Kelli O’Hara

Actor, Singer, Tony winner

I think that we have to sort of ask ourselves, what are our priorities? Is it money? Is it making a lot of money? Or is it having a verdant successful community? I think we’ve gotten lost with with the money. We don’t have a free education system, a higher education system in this country. We don’t have that because things are too valuable. Somebody’s making a lot of money. And so we’re not putting the value where it belongs.

What makes a Power Woman?

A Power Woman is someone who understands collaboration. Someone who can get the best out of those she surrounds herself with, professionally and personally. Giving others power gives you power.

Why is gender equality so important in the workplace?

I don’t think it matters what you’re selling, whether it be a product or, in my case, entertainment; you’re selling to an equal representation of gender. It is a gift for a workplace to have everyone’s input and equal participation so that you’re representing yourself and your audience.

Do you feel that there’s a subject that you are very passionate about?

I am very passionate about appreciating ourselves as both mothers and professional women. We must celebrate this miraculous ability to be mothers, if we so choose, but also the ability to have a full life, career, passion, or something outside the home. We have to rearrange our thoughts and celebrate this type of success.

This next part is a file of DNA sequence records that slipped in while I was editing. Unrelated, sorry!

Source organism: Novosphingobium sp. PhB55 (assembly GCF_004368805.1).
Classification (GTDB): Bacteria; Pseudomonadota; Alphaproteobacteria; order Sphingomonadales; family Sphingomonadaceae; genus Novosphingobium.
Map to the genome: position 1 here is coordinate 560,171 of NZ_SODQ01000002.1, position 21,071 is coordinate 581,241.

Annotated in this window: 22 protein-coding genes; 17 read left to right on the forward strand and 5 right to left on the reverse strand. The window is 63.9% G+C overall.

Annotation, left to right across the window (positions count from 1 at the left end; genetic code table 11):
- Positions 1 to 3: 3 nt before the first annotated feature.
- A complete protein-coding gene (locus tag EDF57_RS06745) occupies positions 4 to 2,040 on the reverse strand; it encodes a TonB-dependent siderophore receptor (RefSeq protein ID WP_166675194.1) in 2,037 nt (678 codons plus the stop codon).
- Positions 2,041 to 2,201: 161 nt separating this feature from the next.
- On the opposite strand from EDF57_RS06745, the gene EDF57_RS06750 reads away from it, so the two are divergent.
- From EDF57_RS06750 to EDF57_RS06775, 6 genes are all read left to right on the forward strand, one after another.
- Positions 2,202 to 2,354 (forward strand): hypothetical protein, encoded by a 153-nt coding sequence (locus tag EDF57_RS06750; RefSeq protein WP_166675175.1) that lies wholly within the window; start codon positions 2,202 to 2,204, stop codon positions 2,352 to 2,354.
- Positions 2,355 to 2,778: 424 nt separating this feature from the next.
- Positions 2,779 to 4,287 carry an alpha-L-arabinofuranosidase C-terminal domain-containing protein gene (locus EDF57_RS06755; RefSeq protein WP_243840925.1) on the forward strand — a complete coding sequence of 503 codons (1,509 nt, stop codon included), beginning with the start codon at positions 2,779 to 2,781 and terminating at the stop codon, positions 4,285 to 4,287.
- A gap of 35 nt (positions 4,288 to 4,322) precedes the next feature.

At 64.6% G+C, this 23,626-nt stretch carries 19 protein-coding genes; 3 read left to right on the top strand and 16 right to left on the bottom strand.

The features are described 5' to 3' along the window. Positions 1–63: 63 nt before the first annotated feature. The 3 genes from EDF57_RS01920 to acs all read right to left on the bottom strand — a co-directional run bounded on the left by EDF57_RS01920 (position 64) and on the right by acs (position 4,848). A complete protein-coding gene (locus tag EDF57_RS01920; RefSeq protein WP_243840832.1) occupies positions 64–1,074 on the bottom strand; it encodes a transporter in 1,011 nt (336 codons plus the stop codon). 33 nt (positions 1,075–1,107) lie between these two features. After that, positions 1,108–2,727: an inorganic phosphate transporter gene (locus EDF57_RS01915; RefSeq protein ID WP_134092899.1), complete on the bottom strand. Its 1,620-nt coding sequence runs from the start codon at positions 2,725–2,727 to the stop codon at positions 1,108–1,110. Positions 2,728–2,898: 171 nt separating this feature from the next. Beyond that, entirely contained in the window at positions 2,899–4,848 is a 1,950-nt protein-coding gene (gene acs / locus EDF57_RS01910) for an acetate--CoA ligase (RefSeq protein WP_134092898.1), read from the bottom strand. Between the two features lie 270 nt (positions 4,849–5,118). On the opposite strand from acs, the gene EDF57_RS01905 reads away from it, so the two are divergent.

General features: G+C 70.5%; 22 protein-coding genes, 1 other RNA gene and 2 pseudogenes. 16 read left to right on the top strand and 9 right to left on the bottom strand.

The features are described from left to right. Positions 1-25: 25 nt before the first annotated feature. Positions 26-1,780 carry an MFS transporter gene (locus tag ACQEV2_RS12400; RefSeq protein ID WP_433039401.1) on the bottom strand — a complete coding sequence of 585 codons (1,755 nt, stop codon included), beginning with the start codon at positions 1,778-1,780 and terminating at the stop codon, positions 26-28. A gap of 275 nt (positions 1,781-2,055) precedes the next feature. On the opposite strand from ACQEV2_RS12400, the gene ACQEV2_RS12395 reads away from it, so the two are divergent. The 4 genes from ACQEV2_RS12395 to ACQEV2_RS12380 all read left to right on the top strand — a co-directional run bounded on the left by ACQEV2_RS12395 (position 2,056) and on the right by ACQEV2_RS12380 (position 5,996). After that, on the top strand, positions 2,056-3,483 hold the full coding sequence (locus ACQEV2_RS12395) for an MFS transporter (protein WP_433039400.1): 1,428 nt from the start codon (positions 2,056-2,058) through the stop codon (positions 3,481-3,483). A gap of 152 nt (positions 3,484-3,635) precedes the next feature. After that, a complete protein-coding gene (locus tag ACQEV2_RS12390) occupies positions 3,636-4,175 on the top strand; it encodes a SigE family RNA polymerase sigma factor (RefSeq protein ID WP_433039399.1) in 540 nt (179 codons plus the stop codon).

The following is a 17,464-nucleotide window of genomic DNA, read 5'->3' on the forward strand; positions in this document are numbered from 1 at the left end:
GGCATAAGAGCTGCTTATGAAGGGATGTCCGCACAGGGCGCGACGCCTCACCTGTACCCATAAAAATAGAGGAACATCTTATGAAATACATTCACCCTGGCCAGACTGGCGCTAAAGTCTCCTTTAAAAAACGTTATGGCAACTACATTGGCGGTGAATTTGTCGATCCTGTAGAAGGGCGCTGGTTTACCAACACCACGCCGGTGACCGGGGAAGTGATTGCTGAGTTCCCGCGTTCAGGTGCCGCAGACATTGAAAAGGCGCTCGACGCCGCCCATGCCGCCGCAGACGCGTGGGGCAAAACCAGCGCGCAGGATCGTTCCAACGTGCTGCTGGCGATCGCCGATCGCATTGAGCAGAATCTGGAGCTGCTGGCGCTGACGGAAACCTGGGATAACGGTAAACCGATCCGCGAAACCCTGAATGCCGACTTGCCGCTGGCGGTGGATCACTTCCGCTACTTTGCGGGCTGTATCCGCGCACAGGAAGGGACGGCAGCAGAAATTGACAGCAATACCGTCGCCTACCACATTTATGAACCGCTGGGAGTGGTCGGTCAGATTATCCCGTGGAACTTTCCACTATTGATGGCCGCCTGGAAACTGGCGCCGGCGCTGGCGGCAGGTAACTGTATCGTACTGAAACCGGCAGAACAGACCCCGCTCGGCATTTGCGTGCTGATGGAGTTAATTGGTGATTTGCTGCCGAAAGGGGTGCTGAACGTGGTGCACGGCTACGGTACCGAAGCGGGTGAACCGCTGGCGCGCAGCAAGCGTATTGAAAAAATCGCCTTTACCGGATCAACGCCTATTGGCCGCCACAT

What do you feel is the number one action as a society that we can take to empower women and work towards gender equality?

Women need to have more seats at the table. However, we must stop expecting these changes to be gifted to us by men. Women need to occupy these positions of power themselves. We also must celebrate each other’s victories. Women often feel competitive with each other, and this delays our progress.

Is there a story that you find relevant that you’d like to share?

I was raised on a farm in Oklahoma. Without ever even visiting, I decided I would pack my two suitcases, go to New York, and sleep on a friend’s couch. This sounds like a crazy plan, but my parents were very supportive. I’ve often wondered if it had been my brother, would their reaction look different? As a man, he was expected to guarantee himself and his future family a successful and financially safe life. That expectation was not placed on me. Besides that, I have a story about my senior year of high school. I met with my guidance counselor and told him my plans about attending a fine arts college for their theater program. He totally discouraged me from doing that. He told me that I should attend Texas Christian University, join a sorority, and meet a nice young man to marry. He believed I should pursue a future husband over my passion. I am just grateful that I had the wherewithal to ignore him.

Was there a defining moment or experience that led you to where you are today?

I was a chubby kid but still very athletic. I ran the mile for school and had a girl count the laps for me and everything. When I made a good time, my PE teacher accused me of lying. I was heartbroken by this accusation from a full-grown man. He made me rerun the mile the next day and counted the laps himself. I beat my original time. I spoke about this in the book, “My Moment,” a collection of similar stories from all different women.